Since earning my college degree, I have been searching for strategies on how to get out of debt, but it’s only within the past year that I’ve become serious about establishing a debt management plan.Why did I wait so long to get rid of my debt? As a college student, I faintly understood just how difficult paying off debt could be — to me, it was something that adults in the real world accomplished eventually. It’s only now that I’m at a point in my life where I’d like to take the next step — homeownership, starting a family, grow a retirement fund — that I’ve come to terms with just how difficult getting out of debt can be.
Taking Debt Too Lightly
My misadventures with debt started off rather innocently with student loans.
To help me live “comfortably” while in school, I accepted the maximum student loan amount I was offered every year. I only ever needed about a third of my loans for books and supplies, but I justified the extra cash as “pocket money” that wouldn’t accrue interest until I graduated, nor had to be repaid for another four years anyway.
“Practically free money!” I’d say.
At 18-years-old, I knew very little about loans, but I signed on the dotted line nonetheless. I accepted the funds, and went about my business. I didn’t realise how deep in student loan debt I really was in until I graduated.
College Credit Cards
Interestingly enough, I grew up being lectured about how tempting and dangerous credit cards could be. It’s for that reason that I avoided credit card applications in my first few months as a college freshman.
At the time, my mailbox was flooding with endless credit card offers from major creditors. I never opened them, distrustful of their alluring offers and marketing tactics. But in my sophomore year I got a bit bolder.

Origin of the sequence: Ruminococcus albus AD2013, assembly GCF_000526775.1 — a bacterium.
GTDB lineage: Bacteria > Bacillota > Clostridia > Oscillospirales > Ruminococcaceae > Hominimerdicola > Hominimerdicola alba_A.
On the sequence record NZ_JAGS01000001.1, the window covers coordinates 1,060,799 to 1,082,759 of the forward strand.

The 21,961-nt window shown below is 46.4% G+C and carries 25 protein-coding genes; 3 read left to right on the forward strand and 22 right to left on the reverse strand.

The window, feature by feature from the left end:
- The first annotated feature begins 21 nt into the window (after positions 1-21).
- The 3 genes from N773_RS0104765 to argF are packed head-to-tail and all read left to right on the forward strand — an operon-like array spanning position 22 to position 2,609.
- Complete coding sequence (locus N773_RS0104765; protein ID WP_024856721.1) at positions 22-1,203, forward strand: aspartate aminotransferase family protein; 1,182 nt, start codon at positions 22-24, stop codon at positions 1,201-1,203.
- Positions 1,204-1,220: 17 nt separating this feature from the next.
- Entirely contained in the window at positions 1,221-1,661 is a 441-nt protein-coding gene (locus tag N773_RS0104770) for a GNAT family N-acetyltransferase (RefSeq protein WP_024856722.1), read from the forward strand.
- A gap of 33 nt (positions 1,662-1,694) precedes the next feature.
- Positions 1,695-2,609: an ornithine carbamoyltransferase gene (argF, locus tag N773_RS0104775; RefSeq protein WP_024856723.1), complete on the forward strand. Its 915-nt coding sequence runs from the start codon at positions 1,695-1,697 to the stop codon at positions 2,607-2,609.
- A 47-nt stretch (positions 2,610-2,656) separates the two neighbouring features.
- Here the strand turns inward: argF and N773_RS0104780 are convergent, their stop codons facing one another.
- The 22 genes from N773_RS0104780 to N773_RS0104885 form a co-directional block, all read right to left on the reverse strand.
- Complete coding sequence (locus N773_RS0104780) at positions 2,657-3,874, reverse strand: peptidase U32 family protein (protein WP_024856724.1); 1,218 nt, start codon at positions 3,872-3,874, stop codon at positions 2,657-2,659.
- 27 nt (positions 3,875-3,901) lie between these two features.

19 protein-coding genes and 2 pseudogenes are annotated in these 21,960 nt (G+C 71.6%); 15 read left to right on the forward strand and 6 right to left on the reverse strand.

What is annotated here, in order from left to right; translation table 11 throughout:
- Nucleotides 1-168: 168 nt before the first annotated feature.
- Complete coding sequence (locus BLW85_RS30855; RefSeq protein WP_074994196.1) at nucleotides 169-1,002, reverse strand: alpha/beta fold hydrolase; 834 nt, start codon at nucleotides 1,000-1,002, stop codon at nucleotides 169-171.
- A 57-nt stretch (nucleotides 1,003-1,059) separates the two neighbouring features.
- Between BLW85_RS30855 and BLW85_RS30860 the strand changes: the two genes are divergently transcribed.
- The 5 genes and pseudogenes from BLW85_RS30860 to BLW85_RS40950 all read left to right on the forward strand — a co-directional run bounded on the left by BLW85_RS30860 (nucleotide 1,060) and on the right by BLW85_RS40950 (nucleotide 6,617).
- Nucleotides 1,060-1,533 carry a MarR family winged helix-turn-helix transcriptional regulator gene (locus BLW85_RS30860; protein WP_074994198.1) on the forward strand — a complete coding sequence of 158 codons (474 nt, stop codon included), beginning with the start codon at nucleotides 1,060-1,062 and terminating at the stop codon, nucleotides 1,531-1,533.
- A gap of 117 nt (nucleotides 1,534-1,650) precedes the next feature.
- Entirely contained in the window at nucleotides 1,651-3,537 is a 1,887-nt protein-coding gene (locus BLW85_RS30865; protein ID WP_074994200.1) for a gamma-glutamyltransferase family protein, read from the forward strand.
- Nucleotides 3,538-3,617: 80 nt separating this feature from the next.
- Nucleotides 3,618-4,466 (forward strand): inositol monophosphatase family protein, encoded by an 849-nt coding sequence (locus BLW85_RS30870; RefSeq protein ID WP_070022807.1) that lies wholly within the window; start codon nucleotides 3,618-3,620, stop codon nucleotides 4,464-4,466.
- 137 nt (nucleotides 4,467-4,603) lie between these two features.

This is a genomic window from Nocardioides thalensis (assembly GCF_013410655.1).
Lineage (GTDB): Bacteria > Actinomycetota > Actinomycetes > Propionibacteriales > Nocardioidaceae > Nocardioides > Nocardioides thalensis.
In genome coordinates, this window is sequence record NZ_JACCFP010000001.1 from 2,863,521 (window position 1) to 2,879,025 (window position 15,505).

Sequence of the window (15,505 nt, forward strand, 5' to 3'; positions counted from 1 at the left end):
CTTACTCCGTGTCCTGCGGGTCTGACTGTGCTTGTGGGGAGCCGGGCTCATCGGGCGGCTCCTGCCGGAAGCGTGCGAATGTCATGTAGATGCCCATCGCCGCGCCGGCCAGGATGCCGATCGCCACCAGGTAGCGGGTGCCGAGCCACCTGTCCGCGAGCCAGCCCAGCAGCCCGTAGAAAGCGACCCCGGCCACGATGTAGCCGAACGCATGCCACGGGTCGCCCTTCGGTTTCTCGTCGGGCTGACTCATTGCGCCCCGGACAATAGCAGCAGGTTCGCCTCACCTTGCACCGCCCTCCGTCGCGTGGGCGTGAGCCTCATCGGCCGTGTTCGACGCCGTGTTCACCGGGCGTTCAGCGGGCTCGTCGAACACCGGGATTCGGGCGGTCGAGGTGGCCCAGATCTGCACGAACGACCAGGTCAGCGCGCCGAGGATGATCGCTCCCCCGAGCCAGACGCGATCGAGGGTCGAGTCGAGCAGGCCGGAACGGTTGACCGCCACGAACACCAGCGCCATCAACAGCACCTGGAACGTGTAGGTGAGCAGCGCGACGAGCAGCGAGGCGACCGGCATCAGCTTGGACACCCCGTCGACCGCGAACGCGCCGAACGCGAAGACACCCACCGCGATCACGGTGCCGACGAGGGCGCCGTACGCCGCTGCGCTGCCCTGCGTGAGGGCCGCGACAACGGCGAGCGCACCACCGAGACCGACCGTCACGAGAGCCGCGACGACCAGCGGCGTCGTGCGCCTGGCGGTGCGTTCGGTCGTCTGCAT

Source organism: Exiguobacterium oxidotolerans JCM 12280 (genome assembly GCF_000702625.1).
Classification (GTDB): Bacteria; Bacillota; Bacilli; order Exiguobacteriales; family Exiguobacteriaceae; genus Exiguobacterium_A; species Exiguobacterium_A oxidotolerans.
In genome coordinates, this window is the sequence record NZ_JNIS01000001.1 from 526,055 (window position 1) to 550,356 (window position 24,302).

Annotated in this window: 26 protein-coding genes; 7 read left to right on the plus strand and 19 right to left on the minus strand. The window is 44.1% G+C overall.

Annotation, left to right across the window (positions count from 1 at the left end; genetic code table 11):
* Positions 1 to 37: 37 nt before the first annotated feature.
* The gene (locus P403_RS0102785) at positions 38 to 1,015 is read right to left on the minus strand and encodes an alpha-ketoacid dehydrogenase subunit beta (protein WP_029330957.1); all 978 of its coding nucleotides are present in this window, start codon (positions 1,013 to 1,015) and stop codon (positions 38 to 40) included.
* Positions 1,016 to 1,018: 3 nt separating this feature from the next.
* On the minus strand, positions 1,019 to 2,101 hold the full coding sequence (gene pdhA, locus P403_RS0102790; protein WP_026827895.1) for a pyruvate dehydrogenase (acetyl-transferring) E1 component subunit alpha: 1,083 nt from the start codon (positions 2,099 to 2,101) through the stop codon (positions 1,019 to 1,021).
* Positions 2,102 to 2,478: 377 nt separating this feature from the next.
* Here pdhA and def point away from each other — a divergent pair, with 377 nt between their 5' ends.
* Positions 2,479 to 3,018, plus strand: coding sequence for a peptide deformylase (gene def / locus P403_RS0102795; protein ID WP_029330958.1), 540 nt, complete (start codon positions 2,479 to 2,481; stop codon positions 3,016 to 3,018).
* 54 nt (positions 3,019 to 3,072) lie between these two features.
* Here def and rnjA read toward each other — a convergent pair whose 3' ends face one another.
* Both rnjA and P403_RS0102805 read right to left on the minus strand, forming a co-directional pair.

I applied for my first credit card account in hopes of establishing a credit history. At first, I was granted a $500 credit limit, but like so many other college students who bought with credit, I went too far.
After continuous credit limit increases, and opening a second credit card, I racked up about $5,000 in additional debt, with only a part-time job at a coffee shop to sustain my living expenses and card payments.
“[Debt has] become normal,” explains financial expert, Dave Ramsey. “It is sold so aggressively that many have come to believe it’s a financial tool. It’s not.”
With such a big misstep on my part, you’d think I’d know when to call my losses. Well, I didn’t.
Congratulations, You Owe Thousands on a New Car!
When my 1996 Mazda Miata began threatening my safety on the road (malfunctioning airbags, broken speedometer and odometer, and transmission issues), I chose to go all out on a brand new car.
In hindsight, I realise it was an emotional purchase; I sat in a 2012 Hyundai Veloster at the LA Auto Show and told myself I had to have it. Needless to say, after just a few months, I already regret my impulsive decision.
My approximate debt tally to-date is as follows:
- Credit cards – $950
- Auto loan – $23,000
- Student loans- $27,000
The amount of debt to my name is almost enough for a 10 per cent down payment on a Los Angeles home — a scary thought. So after struggling to find out how to get out of debt, I began reading up on the debt snowball plan.
Dave Ramsey’s Debt Snowball Plan
When I first heard of Dave Ramsey, I was admittedly put off by the subtle religious overtones of his message. It didn’t take long, however, for me to clear my reservations and really see just how much the Dave Ramsey budget approach made sense.
As I repaid my student loans, I couldn’t help but feel discouraged with the results. I tried tackling the debt starting with the highest interest rate, but hardly saw the balances budge even after doubling their minimum payments — even my $1,000 student loan is taking forever to pay down.
That’s why it’s these little achievements that Dave Ramsey champions in his debt management plan, and it’s his 7 baby step approach that I’m hoping will help me break up with debt for good:
- Save $1,000 as an emergency fund
- Use the debt snowball plan (smallest to largest debt)
- Save enough money for 3-6 months of expenses
- Invest 15 per cent of household income into a Roth IRA and pre-tax retirement accounts
- Pay into a college fund for (future) children
- Pay off mortgage loan early
- Build wealth and give back to others
The steps are sound advice, and they hit all the financial goals I want to accomplish. So here it goes!
Check back frequently to learn new debt-defying tips that can help you pay off debt, and track how well I’m staying on the debt-free wagon.
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